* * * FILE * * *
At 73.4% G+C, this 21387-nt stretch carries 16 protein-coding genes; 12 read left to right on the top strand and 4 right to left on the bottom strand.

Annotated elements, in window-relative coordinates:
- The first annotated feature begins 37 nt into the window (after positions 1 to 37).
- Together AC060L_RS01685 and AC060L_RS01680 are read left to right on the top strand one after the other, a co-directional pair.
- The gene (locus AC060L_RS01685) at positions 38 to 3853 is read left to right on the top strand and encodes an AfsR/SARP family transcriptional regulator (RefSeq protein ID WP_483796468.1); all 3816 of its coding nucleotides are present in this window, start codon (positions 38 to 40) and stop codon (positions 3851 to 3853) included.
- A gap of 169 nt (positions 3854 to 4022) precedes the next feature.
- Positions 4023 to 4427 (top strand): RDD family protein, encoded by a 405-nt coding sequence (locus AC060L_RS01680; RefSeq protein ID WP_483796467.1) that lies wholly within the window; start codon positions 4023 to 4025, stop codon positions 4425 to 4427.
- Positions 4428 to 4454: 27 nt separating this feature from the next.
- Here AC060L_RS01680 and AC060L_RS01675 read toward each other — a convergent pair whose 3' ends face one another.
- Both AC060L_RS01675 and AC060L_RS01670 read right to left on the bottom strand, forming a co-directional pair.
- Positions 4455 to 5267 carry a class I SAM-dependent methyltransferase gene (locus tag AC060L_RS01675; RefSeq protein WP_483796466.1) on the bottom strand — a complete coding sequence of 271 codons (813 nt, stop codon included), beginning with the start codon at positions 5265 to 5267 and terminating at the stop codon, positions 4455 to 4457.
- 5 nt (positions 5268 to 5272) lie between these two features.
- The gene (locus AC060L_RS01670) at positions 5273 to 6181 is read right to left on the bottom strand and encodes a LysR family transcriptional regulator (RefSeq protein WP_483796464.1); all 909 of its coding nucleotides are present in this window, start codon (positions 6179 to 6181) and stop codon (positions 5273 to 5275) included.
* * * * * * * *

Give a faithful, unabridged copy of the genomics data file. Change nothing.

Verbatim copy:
At 73.4% G+C, this 21387-nt stretch carries 16 protein-coding genes; 12 read left to right on the top strand and 4 right to left on the bottom strand.

Annotated elements, in window-relative coordinates:
- The first annotated feature begins 37 nt into the window (after positions 1 to 37).
- Together AC060L_RS01685 and AC060L_RS01680 are read left to right on the top strand one after the other, a co-directional pair.
- The gene (locus AC060L_RS01685) at positions 38 to 3853 is read left to right on the top strand and encodes an AfsR/SARP family transcriptional regulator (RefSeq protein ID WP_483796468.1); all 3816 of its coding nucleotides are present in this window, start codon (positions 38 to 40) and stop codon (positions 3851 to 3853) included.
- A gap of 169 nt (positions 3854 to 4022) precedes the next feature.
- Positions 4023 to 4427 (top strand): RDD family protein, encoded by a 405-nt coding sequence (locus AC060L_RS01680; RefSeq protein ID WP_483796467.1) that lies wholly within the window; start codon positions 4023 to 4025, stop codon positions 4425 to 4427.
- Positions 4428 to 4454: 27 nt separating this feature from the next.
- Here AC060L_RS01680 and AC060L_RS01675 read toward each other — a convergent pair whose 3' ends face one another.
- Both AC060L_RS01675 and AC060L_RS01670 read right to left on the bottom strand, forming a co-directional pair.
- Positions 4455 to 5267 carry a class I SAM-dependent methyltransferase gene (locus tag AC060L_RS01675; RefSeq protein WP_483796466.1) on the bottom strand — a complete coding sequence of 271 codons (813 nt, stop codon included), beginning with the start codon at positions 5265 to 5267 and terminating at the stop codon, positions 4455 to 4457.
- 5 nt (positions 5268 to 5272) lie between these two features.
- The gene (locus AC060L_RS01670) at positions 5273 to 6181 is read right to left on the bottom strand and encodes a LysR family transcriptional regulator (RefSeq protein WP_483796464.1); all 909 of its coding nucleotides are present in this window, start codon (positions 6179 to 6181) and stop codon (positions 5273 to 5275) included.